Five decades of rock n’ roll music are coming to Pollak Theater in a powerhouse, one-night only concert hosted by University senior and professional violinist Taylor Hope on Thursday, April 24. Hope will be joined by accomplished local musicians such as Glen Burtnik, Joe Bellia, Joe LaFragola, and Bob Stasiak as the ensemble takes audiences through the evolution of the rock genre, from the groovy vibes of the 1960’s to the cutting edge styles of today.
Cassette tapes are making a comeback with Why Bother Records, an independent record label that specializes in releasing local music in a retro format. Since its inception in March of 2014, the label has released punk and indie hits from bands such as On Your Marks, Have A Good Season, and most recently, Halogen. The guys of Why Bother Records fulfill all responsibilities of a full-service label in house, recording music with an antique tape recorder before carrying out all the promotions, PR work, and graphic design necessary for a release—all while being full time students.
Tina Fey’s wartime journalist Kim Baker isn’t the only one having an identity crisis in Whiskey Tango Foxtrot; the film itself isn’t quite sure whether it’s a drama or a comedy, and ultimately fails to find its footing as something in between.
For a ceremony that traditionally glorifies vanity and glamour, this year’s Oscars telecast took a drastic turn toward the political. Hosted by Chris Rock on Sunday, Feb. 28, the 88th Academy Awards covered everything from racism to gender roles with some shocking category upsets in between.
December’s R-rated comedy Sisters was essentially an extended Saturday Night Live skit, the kind that tries a little too hard but is charming enough to merit a re-watch. The film stars Tina Fey and Amy Poehler as the titular Ellis sisters who reunite for one last house party when their parents put their childhood home on the market. During a holiday movie season that was packed with heavy dramas and fantasy franchises, Sisters’ raunchy antics were a welcome change.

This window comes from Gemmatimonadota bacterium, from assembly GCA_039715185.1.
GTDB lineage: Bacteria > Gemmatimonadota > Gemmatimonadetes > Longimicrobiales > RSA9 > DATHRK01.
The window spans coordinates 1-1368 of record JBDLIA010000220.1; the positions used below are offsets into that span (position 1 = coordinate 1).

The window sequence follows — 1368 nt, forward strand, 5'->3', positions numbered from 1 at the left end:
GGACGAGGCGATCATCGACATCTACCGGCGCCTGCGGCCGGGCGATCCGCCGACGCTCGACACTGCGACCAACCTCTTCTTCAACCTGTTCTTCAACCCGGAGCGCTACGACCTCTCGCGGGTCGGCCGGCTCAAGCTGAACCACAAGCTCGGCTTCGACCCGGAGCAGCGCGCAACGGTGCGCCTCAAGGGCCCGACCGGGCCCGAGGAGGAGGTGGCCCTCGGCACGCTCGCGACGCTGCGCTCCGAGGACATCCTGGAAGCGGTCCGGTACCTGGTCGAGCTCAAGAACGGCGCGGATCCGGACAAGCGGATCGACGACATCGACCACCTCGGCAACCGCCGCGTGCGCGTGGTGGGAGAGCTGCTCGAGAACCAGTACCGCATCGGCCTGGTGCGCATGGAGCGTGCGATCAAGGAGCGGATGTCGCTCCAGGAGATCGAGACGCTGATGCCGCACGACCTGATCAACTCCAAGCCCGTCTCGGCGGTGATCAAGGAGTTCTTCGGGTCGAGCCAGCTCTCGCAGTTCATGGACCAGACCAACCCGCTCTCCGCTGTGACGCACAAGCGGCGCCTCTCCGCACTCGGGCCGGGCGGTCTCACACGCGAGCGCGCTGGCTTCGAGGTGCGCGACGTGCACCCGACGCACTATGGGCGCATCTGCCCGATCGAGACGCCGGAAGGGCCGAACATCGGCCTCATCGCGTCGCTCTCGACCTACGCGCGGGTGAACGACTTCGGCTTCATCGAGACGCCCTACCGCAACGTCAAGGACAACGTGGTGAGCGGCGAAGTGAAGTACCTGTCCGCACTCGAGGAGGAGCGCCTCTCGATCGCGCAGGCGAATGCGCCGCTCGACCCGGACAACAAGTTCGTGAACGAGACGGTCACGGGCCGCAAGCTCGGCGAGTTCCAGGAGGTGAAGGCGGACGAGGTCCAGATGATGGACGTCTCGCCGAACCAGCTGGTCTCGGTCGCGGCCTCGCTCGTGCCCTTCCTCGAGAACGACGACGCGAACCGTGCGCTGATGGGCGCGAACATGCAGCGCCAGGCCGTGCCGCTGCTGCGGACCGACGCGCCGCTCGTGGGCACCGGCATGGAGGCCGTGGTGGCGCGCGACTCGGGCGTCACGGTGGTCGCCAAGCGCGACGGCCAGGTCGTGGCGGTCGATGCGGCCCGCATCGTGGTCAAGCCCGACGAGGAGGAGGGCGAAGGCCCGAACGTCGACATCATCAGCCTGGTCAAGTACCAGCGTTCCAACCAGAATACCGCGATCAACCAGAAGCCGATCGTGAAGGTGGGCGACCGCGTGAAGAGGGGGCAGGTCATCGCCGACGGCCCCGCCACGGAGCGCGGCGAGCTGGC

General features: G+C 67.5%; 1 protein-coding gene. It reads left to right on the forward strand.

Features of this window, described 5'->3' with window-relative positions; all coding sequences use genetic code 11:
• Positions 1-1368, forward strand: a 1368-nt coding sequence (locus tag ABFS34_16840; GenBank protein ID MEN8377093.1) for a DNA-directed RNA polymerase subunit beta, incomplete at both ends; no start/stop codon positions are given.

A brutal plotline and heavy themes have always made The Hunger Games a complicated series. Suzanne Collins’ dystopian story about a girl at the center of a rebellion is expertly nuanced with social commentary that makes it a standout in its genre. It’s a shame, then, that the final film installment feels rather dull.
Heavy is the head of he who wears the crown.
While it’s best known for fulfilling all of our bingeing needs, Netflix’s foray into original content has made it more than just a streaming service. With series like Orange is the New Black and House of Cards achieving fan and critical praise despite never actually airing on television, Netflix has ushered in a new age of entertainment in which stories are no longer bound by the confines of cable.
The Monmouth Award for Communication Excellence (MACE) was presented to accomplished filmmakers Phil Lord and Chris Miller for their work on projects such as The Lego Movie, 21 & 22 Jump Street, and Cloudy with a Chance of Meatballs at Pollak Theater on Monday, Oct. 26 at 7:30 p.m.
University students have gained real world experience through the Department of Communication’s Production Services, a student-run production crew that assists in the filming of outsourced projects such as WJLP’s Another Thing with Larry Mendte, the recipient of a 2015 Mid-Atlantic Emmy Award for Outstanding Writing.